In our present climate of political correctness one must guard against expressing prejudice (particularly in the Commonwealth of Massachusetts) in connection with persons, groups and/or customs which might offend the ACLU. However there is one group, certain members of which, I openly disdain and will let my feelings be known..... I allude to food.
Maybe it's due to my New England origins with its somewhat prescribed diet which lies at the bottom of my angst. This condition has been shaped over the years by certain lifetime experiences which have given me a culinary mind set. I herewith set forth a few of them:
"Click for larger view."
I was about ten years old when, on a Sunday afternoon family drive from Melrose, dad stopped at a chicken farm thinking it would be nice to experience the taste of fresh-killed chicken. All family members were present and watched as these hapless creatures were executed and did their run-around death dance before expiring. After de-feathering they were brought home and mother prepared them for the evening meal. This entree' of chicken, vegetables, etc. was no sooner on our plates when parents and children alike decided we had no stomach to consume something we had seen alive only hours before. We all clung to the concept that meat had its origin in the market's display counter. I have harbored this delusion to this day and, being thus encumbered, realize I wouldn't have lasted long on the Lewis and Clarke expedition. Fresh-killed; you can have it!
Then there was the time when, as a 15-year old, I was invited by the family of one of my young chums to accompany them on a camping trip to the Adirondacks. It was an evening on the shores of Lake Champlain that I joined my friends on a frog hunt. It was all new to me but struck me as being great sport. In fact I held a burlap bag while someone else immobilized a bewildered frog by shining a flashlight in its eyes, then grabbing it and throwing it in my bag. I beguiled myself into thinking they were not really going to eat these creatures. I was disabused of that notion when I awakened the next morning to the sounds of frogs legs sizzling in a frying pan. To the amazement of my elders I politely declined to join in the feast, stating that frogs were ugly and I had seen them alive.
As an adult many years later while vacationing on the island of Martinique we were dining in a little Auberge (inn) where we where staying. As readers may be aware, Martinique is largely a French speaking society and English spoken only in the more populated tourist areas. This inn catered mainly to French speaking Canadians, with only the innkeeper's daughter conversant in our tongue. Menus, of course, were printed in French with no English subtitles. I was betrayed by my high-school French when I mistakenly confused the French words for chicken with rabbit. I was enjoying the fine taste of this dish when I came upon some bones which I didn't recognize. They struck me as being longer "jumping bones." The innkeeper's daughter confirmed my suspicion that I was eating a long eared mammal who leaped. I quickly and discreetly applied napkin to mouth and expelled the offending morsel.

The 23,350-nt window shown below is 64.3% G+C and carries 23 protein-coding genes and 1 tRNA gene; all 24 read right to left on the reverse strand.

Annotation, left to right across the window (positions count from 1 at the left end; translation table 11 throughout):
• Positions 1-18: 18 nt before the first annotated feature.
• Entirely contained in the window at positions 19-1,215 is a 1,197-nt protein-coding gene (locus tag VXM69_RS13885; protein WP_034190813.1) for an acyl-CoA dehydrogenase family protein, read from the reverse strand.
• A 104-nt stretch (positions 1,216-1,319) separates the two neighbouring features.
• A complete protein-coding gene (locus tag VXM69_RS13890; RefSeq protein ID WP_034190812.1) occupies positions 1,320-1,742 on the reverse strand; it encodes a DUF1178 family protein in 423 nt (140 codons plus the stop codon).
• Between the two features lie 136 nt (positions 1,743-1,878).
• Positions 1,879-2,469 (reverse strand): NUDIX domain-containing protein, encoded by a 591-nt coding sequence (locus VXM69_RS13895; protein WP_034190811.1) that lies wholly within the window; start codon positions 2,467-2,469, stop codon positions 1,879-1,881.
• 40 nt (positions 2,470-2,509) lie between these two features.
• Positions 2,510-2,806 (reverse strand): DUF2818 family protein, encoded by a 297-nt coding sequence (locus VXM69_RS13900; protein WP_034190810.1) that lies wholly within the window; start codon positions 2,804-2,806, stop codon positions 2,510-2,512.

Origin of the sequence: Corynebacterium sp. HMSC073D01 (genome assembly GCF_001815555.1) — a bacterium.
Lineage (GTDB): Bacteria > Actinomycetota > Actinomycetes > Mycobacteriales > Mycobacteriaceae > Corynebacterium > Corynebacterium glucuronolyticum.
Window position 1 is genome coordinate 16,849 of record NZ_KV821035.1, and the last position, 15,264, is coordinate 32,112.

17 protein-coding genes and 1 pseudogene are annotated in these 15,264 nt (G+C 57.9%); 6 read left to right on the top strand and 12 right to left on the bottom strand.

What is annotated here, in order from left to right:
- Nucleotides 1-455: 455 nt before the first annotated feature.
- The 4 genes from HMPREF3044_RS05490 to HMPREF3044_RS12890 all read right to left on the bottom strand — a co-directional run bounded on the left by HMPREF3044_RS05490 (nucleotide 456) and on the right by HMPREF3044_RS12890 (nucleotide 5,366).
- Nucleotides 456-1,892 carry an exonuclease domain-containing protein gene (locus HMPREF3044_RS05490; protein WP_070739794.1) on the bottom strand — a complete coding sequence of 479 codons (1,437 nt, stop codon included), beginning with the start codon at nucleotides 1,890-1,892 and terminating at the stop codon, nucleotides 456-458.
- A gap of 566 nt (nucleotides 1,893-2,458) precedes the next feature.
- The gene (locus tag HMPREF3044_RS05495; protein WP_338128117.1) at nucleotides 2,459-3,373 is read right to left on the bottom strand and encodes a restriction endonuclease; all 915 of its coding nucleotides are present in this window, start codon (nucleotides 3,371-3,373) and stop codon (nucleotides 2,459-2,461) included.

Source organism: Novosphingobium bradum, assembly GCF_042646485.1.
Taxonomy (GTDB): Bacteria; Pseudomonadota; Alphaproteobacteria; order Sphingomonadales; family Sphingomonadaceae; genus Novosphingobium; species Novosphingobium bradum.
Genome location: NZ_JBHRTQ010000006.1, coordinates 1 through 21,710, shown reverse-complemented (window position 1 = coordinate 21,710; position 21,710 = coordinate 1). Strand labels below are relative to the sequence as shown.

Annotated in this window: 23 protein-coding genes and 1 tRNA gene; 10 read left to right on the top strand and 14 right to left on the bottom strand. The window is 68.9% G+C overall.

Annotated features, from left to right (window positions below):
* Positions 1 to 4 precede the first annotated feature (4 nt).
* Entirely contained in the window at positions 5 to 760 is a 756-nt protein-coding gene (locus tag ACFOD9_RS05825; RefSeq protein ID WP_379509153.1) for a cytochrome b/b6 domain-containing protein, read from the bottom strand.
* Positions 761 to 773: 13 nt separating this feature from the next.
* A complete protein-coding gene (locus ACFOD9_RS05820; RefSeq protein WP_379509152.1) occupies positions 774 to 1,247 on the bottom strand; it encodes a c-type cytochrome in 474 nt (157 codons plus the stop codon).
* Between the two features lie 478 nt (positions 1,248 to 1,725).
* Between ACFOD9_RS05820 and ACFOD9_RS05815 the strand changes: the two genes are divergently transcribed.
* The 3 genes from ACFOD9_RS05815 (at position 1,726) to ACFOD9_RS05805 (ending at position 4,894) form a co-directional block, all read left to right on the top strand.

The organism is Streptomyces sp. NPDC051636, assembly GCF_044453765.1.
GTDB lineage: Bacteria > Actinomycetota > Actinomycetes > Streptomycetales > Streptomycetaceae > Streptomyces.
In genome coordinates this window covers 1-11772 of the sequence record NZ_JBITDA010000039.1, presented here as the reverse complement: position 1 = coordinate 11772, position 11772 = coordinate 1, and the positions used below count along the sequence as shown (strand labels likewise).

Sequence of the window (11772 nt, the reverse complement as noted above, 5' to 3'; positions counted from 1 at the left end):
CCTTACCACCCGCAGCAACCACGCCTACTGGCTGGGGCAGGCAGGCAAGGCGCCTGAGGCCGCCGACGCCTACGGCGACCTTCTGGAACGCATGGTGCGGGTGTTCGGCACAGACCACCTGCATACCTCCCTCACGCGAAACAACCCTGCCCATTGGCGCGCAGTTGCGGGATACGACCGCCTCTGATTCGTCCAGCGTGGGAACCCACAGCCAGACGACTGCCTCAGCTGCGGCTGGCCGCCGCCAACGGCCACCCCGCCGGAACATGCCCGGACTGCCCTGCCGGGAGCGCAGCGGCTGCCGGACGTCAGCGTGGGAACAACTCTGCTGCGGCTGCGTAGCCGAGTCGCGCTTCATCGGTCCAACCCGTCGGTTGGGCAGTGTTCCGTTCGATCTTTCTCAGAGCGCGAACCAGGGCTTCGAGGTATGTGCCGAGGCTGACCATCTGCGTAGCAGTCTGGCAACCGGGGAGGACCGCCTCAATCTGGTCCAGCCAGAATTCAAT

More recently, on one of our trips to my wife's relatives in eastern Montana we were enjoying a fine home cooked meal which included spaghetti and meat sauce. I was consuming said sauce with a relish when my sister-in-law casually mentioned that it was made with elk meat which her husband had slain on a recent hunting trip. Naturally my instincts immediately kicked in and the table napkin went to my mouth, much to our hosts' astonishment. I do admire these resourceful prairie folks and you can give me a home where the buffalo roam but don't expect me to eat 'em.
However food fetishes work both ways, as we all should agree. Perhaps my having lived in and/or spent a great deal of time in New Orleans and Baltimore I have acquired a taste for raw oysters on the half shell. A particularly enjoyable repast when accompanied by a horse radish sauce and liberal applications of an amber brew. My wife, and others, have watched aghast as I devour a dozen or so with a royal will.
I know that I'm an emotional cripple (gastronomically speaking)... but there it is. In the words of the old proverb "one man's meat is another man's poison."
I don't eat quiche or avocados either.
However you may mail me all your unwanted Christmas fruit cake.
December 3, 2004